The Limestone Coast is abundant with sinkholes. This one is popular with tourists who visit Mt Gambier. The well maintained gardens are a feature as you walk down the staircase to the bottom of the sinkhole.
The earthcache asks you to discover and answer relevant questions on how the sinkhole was formed.
“Limestone is composed almost entirely of calcium carbonate (CaCO3), a mineral which dissolves in the presence of acid. Rain and groundwater can become mildly acidic when the water reacts with carbon dioxide in the air and soil. Over thousands of years this acidic water can dissolve substantial volumes of limestone, particularly where fractures in the limestone allow the acidic water to seep into the rock. Large sections of limestone may weaken or dislodge as a result of this, causing large sections to cave in. Some dramatic changes to the topography around Mount Gambier, such as Umpherston Sinkhole, are an example of this process.”
Although the information sign is missing a little bit of research will help with the answers.
The beautiful gardens have been the venue for weddings and family gatherings.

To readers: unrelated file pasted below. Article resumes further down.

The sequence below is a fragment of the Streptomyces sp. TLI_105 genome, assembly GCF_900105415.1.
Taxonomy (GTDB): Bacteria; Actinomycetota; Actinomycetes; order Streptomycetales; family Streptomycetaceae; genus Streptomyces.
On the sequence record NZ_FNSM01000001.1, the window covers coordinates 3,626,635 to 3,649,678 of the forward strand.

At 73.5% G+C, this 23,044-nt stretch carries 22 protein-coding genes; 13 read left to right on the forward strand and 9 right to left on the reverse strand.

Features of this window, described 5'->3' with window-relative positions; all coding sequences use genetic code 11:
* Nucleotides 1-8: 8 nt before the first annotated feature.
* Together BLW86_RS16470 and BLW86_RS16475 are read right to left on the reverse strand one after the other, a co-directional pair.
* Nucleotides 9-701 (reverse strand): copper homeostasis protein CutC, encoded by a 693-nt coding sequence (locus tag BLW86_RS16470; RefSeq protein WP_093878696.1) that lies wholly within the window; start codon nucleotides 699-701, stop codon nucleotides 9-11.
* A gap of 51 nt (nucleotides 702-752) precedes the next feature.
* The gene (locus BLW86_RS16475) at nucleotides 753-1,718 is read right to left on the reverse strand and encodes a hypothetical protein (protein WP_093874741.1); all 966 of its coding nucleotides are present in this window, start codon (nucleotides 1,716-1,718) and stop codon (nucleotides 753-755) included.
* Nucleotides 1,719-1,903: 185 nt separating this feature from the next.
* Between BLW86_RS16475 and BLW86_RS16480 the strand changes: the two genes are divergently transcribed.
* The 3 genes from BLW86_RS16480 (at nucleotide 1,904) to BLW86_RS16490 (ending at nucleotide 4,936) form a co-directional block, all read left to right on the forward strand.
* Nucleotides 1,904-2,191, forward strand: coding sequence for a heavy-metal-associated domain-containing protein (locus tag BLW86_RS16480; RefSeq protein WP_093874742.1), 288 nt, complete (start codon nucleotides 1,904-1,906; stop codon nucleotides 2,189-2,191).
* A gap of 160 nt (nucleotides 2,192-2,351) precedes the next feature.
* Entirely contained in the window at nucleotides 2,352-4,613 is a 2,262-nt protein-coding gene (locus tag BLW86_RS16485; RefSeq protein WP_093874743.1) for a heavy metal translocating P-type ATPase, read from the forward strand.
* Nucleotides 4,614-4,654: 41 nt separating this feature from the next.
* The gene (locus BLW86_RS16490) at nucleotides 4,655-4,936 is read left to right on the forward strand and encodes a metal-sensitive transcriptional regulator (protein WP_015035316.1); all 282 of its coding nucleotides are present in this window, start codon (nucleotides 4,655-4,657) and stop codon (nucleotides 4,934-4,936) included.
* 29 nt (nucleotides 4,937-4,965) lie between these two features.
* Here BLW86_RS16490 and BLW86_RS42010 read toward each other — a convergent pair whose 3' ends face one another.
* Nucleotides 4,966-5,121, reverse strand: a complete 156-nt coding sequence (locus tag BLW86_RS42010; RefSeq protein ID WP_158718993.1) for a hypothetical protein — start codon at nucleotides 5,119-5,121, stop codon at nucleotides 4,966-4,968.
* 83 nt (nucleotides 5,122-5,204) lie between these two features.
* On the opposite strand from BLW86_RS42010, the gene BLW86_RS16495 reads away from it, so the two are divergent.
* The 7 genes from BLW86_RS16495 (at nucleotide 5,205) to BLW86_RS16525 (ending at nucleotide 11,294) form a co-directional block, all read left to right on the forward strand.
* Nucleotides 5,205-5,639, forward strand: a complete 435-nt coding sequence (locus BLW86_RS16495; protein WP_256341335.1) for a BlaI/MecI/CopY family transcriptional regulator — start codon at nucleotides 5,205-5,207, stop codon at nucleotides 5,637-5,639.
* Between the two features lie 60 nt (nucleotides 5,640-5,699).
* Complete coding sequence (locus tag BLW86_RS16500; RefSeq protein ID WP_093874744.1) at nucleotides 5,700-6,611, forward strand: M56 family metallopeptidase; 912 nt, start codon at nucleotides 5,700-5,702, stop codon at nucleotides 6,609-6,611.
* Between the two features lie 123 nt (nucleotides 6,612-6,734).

In the evening you are greeted by the friendly possums hoping for a feed of fruit particularly apples so remember to bring some along with you. It is especially exciting for children to visit the possums.
What cachers have said in their logs:
“This place is AMAZING!!! Aside from the geology (the subject of this Earth Cache), the gardens are stunning and the foresight to plant the way that they have has yielded amazing results. I love it here. If I lived here I would be down here all the time. We passed several people feeding the possums. This is a bit odd to us given that we have one (or a family) living in the roof of our house. Thank you for the Earth Cache Team Rubik – you have chosen a truly spectacular location.”Log by TeamUs!
“Wow, this place is just amazing! Thanks for bringing us here and for helping us understand how these are formed. FP from us”Log by Boeing737
“What a fantastic place. We loved learning about the history of the place, both the geological and the preservation history. We really enjoyed our time wandering around the sinkhole, and the broader park. Thanks!”Log by jaw_fnq